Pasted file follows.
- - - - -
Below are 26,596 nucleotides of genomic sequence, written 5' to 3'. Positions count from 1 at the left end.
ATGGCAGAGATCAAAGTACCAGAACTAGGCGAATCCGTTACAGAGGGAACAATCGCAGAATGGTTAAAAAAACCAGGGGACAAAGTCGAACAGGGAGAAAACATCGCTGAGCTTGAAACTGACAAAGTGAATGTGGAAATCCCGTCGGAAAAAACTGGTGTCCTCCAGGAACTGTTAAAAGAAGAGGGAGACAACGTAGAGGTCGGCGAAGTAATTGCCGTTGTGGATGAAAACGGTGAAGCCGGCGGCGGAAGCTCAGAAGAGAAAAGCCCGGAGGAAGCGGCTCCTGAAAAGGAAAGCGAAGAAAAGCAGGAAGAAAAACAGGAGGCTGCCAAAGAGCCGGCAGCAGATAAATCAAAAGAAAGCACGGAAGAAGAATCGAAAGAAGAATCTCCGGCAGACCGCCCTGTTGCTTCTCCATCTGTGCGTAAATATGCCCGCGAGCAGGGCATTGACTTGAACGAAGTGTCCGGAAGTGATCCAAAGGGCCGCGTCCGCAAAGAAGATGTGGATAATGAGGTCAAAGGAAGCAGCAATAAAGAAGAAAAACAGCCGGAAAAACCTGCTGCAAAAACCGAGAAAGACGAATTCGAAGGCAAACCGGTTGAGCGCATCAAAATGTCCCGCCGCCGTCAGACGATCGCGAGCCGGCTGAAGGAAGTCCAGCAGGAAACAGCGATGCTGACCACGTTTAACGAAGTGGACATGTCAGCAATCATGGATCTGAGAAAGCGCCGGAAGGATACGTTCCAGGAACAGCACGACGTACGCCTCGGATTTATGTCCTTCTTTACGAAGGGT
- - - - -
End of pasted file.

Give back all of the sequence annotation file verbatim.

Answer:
Below are 26,596 nucleotides of genomic sequence, written 5' to 3'. Positions count from 1 at the left end.
ATGGCAGAGATCAAAGTACCAGAACTAGGCGAATCCGTTACAGAGGGAACAATCGCAGAATGGTTAAAAAAACCAGGGGACAAAGTCGAACAGGGAGAAAACATCGCTGAGCTTGAAACTGACAAAGTGAATGTGGAAATCCCGTCGGAAAAAACTGGTGTCCTCCAGGAACTGTTAAAAGAAGAGGGAGACAACGTAGAGGTCGGCGAAGTAATTGCCGTTGTGGATGAAAACGGTGAAGCCGGCGGCGGAAGCTCAGAAGAGAAAAGCCCGGAGGAAGCGGCTCCTGAAAAGGAAAGCGAAGAAAAGCAGGAAGAAAAACAGGAGGCTGCCAAAGAGCCGGCAGCAGATAAATCAAAAGAAAGCACGGAAGAAGAATCGAAAGAAGAATCTCCGGCAGACCGCCCTGTTGCTTCTCCATCTGTGCGTAAATATGCCCGCGAGCAGGGCATTGACTTGAACGAAGTGTCCGGAAGTGATCCAAAGGGCCGCGTCCGCAAAGAAGATGTGGATAATGAGGTCAAAGGAAGCAGCAATAAAGAAGAAAAACAGCCGGAAAAACCTGCTGCAAAAACCGAGAAAGACGAATTCGAAGGCAAACCGGTTGAGCGCATCAAAATGTCCCGCCGCCGTCAGACGATCGCGAGCCGGCTGAAGGAAGTCCAGCAGGAAACAGCGATGCTGACCACGTTTAACGAAGTGGACATGTCAGCAATCATGGATCTGAGAAAGCGCCGGAAGGATACGTTCCAGGAACAGCACGACGTACGCCTCGGATTTATGTCCTTCTTTACGAAGGGT